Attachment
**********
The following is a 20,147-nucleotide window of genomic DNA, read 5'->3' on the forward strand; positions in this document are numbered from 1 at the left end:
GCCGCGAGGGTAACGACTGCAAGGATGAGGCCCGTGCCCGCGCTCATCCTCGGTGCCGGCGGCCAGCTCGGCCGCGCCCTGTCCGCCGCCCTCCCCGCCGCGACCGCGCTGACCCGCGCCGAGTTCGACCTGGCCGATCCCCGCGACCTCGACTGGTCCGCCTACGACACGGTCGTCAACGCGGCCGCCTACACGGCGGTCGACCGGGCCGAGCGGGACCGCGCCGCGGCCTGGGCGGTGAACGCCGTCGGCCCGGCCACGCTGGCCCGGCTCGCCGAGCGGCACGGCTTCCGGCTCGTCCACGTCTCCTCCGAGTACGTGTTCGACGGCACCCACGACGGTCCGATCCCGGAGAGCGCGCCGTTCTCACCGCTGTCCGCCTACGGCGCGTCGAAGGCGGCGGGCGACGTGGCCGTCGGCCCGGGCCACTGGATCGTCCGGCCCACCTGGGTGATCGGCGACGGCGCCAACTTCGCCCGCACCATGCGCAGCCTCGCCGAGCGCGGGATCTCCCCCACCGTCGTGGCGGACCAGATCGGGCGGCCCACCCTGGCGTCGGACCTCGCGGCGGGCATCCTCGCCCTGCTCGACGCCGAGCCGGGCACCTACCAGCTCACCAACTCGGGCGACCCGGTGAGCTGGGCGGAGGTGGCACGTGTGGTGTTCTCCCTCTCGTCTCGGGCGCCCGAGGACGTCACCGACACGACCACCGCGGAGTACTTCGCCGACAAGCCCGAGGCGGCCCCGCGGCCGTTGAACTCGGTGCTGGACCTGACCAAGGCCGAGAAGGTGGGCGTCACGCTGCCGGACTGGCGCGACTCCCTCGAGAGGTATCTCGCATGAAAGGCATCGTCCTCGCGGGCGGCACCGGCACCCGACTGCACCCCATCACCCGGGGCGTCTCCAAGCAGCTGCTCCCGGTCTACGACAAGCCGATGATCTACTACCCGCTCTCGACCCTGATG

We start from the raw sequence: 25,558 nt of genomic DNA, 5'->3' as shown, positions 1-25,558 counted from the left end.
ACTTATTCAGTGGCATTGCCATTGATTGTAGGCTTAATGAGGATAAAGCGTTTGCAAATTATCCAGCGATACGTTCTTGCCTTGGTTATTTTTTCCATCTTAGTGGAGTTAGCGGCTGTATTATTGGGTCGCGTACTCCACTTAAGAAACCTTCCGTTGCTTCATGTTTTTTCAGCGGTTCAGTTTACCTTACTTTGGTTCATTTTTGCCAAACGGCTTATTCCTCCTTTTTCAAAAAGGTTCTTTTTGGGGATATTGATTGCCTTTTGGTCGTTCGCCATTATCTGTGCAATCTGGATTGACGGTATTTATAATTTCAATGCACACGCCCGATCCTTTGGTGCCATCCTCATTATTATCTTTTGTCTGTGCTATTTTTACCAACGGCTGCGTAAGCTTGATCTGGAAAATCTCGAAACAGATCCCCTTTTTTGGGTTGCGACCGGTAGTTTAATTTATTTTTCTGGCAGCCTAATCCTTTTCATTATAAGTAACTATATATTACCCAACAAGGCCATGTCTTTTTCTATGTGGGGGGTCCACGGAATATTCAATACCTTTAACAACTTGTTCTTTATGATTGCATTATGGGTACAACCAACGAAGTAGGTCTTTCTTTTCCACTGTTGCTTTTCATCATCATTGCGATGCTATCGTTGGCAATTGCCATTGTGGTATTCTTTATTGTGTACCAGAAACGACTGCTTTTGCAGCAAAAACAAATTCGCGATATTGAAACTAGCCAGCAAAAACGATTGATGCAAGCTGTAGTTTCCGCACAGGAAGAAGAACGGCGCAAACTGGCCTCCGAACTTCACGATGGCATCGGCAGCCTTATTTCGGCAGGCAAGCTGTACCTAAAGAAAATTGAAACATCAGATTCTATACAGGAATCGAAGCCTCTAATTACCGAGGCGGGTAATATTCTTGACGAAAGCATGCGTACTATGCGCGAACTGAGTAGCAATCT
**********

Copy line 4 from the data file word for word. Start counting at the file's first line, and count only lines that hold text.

ACTTATTCAGTGGCATTGCCATTGATTGTAGGCTTAATGAGGATAAAGCGTTTGCAAATTATCCAGCGATACGTTCTTGCCTTGGTTATTTTTTCCATCTTAGTGGAGTTAGCGGCTGTATTATTGGGTCGCGTACTCCACTTAAGAAACCTTCCGTTGCTTCATGTTTTTTCAGCGGTTCAGTTTACCTTACTTTGGTTCATTTTTGCCAAACGGCTTATTCCTCCTTTTTCAAAAAGGTTCTTTTTGGGGATATTGATTGCCTTTTGGTCGTTCGCCATTATCTGTGCAATCTGGATTGACGGTATTTATAATTTCAATGCACACGCCCGATCCTTTGGTGCCATCCTCATTATTATCTTTTGTCTGTGCTATTTTTACCAACGGCTGCGTAAGCTTGATCTGGAAAATCTCGAAACAGATCCCCTTTTTTGGGTTGCGACCGGTAGTTTAATTTATTTTTCTGGCAGCCTAATCCTTTTCATTATAAGTAACTATATATTACCCAACAAGGCCATGTCTTTTTCTATGTGGGGGGTCCACGGAATATTCAATACCTTTAACAACTTGTTCTTTATGATTGCATTATGGGTACAACCAACGAAGTAGGTCTTTCTTTTCCACTGTTGCTTTTCATCATCATTGCGATGCTATCGTTGGCAATTGCCATTGTGGTATTCTTTATTGTGTACCAGAAACGACTGCTTTTGCAGCAAAAACAAATTCGCGATATTGAAACTAGCCAGCAAAAACGATTGATGCAAGCTGTAGTTTCCGCACAGGAAGAAGAACGGCGCAAACTGGCCTCCGAACTTCACGATGGCATCGGCAGCCTTATTTCGGCAGGCAAGCTGTACCTAAAGAAAATTGAAACATCAGATTCTATACAGGAATCGAAGCCTCTAATTACCGAGGCGGGTAATATTCTTGACGAAAGCATGCGTACTATGCGCGAACTGAGTAGCAATCT